Another bandage option is called SaniDerm. This is essentially medical-grade cling wrap that is self-adhesive. No taping required ideally. But the downside of this is a result of the weeping. Your skin will push out plasma and ink. This will become trapped under the SaniDerm and can result in a large liquid blister.
To speak from experience; it felt like there was an army of agitated ants stuck under the bandage that lived for nothing more than gnawing on my freshly tattooed skin.
With that in mind, Bandages feel like the best option for the healing process.
When Should I Moisturize My New Tattoo
Ideally, your skin is probably going to love some good-healthy moisture as soon as you can, within reason.
Your artist will tell you how long to keep your bandage on. Depending on the size of your new tattoo, it could be two hours minimum, or maybe it will be a day or more. So many variables to keep in mind.
But you should be moisturizing once you’ve successfully cleaned your tattoo for the first time.
When Should I Wash My New Tattoo
This is something that will vary depending on the size of your pretty-new-piece. The short answer is going to be a handful of hours after your appointment has finished and you’ve made your way home.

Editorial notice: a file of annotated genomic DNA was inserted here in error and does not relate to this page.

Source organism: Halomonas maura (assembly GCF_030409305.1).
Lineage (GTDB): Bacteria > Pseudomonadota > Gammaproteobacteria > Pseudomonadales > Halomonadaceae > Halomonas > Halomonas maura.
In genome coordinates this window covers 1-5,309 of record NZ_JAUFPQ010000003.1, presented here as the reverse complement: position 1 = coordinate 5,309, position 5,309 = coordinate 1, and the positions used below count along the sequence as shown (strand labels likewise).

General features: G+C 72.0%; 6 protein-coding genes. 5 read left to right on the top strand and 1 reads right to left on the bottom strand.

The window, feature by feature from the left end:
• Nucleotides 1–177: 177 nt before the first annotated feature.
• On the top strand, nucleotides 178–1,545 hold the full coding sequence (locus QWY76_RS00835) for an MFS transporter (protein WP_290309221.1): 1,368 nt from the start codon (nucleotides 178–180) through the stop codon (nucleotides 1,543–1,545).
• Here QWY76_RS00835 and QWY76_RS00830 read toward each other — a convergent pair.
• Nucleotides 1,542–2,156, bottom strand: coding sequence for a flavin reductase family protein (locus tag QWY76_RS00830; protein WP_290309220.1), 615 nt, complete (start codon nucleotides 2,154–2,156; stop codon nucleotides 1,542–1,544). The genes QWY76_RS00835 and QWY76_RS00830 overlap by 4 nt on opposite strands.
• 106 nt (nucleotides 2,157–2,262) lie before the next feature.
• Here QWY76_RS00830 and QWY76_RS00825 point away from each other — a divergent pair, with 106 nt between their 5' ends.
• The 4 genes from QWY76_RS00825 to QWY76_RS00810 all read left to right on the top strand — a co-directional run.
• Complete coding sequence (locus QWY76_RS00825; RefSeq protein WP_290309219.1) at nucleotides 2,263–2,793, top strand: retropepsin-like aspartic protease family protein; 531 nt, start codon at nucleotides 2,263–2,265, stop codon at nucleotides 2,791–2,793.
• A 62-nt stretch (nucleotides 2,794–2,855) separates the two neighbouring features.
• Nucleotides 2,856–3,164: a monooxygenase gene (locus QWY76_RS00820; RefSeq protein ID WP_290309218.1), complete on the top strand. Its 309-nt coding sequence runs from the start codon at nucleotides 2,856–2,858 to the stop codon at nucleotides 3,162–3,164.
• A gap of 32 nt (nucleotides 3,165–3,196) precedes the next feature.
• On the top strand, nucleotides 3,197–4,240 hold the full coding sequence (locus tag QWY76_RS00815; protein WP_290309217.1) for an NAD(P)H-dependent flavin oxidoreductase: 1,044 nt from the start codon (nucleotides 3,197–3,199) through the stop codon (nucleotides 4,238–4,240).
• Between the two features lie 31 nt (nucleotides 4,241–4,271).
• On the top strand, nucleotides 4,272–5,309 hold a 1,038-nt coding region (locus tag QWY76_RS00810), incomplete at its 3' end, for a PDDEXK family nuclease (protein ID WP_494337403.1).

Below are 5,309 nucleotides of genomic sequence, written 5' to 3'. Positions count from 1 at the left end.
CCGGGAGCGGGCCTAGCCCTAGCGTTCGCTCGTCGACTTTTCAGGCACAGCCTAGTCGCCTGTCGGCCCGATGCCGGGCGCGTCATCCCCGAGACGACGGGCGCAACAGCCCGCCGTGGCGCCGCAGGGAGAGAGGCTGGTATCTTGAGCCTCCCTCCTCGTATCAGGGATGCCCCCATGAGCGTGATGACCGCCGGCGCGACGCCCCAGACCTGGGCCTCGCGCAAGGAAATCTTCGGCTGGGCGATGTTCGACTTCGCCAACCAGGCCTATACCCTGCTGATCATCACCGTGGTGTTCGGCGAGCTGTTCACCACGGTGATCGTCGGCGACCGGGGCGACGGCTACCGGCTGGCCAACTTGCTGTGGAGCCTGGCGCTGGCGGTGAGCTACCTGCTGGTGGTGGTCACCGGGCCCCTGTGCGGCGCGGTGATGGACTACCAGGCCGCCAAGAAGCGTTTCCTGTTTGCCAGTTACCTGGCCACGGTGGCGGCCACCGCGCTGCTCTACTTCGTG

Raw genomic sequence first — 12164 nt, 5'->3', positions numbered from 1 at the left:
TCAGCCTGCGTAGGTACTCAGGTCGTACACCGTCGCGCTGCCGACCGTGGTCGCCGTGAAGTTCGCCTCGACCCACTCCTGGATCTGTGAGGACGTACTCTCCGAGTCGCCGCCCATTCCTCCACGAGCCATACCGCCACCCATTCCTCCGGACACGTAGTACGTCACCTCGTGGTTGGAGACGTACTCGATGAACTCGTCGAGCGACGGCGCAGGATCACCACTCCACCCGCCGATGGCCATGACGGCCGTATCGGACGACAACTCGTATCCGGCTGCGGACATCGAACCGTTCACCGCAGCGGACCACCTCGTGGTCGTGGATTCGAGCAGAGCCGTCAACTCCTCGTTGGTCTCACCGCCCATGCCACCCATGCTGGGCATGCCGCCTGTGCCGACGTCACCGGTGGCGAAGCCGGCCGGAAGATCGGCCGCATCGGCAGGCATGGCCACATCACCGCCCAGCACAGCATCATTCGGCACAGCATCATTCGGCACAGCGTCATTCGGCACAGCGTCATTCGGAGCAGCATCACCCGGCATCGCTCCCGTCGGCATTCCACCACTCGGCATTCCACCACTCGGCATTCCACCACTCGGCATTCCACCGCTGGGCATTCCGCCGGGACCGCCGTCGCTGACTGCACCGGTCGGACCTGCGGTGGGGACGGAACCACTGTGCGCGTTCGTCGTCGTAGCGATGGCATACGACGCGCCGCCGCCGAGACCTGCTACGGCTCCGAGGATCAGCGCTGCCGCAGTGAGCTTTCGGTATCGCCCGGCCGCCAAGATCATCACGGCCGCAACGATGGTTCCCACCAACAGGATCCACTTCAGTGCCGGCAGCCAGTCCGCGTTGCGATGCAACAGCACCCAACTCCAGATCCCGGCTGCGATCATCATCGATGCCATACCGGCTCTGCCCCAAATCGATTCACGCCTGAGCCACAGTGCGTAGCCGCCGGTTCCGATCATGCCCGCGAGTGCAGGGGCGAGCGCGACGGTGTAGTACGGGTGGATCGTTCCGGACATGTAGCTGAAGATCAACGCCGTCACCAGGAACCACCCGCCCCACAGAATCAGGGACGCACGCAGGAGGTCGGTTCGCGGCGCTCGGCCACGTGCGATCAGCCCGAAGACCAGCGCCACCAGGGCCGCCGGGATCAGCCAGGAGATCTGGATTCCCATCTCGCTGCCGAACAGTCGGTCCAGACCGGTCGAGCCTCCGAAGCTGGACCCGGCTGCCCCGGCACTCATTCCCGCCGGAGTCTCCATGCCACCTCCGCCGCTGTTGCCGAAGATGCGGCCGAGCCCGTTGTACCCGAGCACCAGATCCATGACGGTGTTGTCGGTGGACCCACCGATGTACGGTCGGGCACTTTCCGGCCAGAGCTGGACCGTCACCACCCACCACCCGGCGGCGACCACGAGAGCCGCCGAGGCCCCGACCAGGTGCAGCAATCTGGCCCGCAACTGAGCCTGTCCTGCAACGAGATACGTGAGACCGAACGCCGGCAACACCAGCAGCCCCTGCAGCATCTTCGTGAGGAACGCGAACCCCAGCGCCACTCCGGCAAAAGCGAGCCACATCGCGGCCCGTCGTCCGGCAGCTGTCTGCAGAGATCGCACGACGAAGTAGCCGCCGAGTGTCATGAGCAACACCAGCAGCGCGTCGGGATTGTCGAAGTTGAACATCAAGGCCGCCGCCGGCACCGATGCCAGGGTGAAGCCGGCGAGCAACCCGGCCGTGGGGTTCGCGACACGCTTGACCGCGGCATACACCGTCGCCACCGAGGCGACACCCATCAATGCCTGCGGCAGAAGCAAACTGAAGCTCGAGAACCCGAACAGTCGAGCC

Your artist will tell you the timeframe for the bandage removal and cleaning. But the answer will usually be to wash it the same day.
Should You Moisturize The Day Of The Tattoo
Of course. It's always a great idea to moisturize regularly in the time leading up to your appointment, but afterwards you should be careful about what products you use. It’s ideal to use something unscented.
Your skin will be extra sensitive as there are going to be several layers of broken skin which could be easily agitated by some ingredients used.
What Happens If You Moisturize Too Much Or Too Soon
Moisturizing too much means that your skin isn’t going to have enough room to breathe. This will hinder the healing process a great deal. A new tattoo can be pretty scary, but it will eventually be okay.
You don’t need to leave a two-millimetre layer of moisturizer on your skin to moisturize properly.
Maybe you think it'll help with the pain? Unfortunately, tattoos just hurt sometimes. Its broken skin with a foreign substance underneath. It’s going to be weird.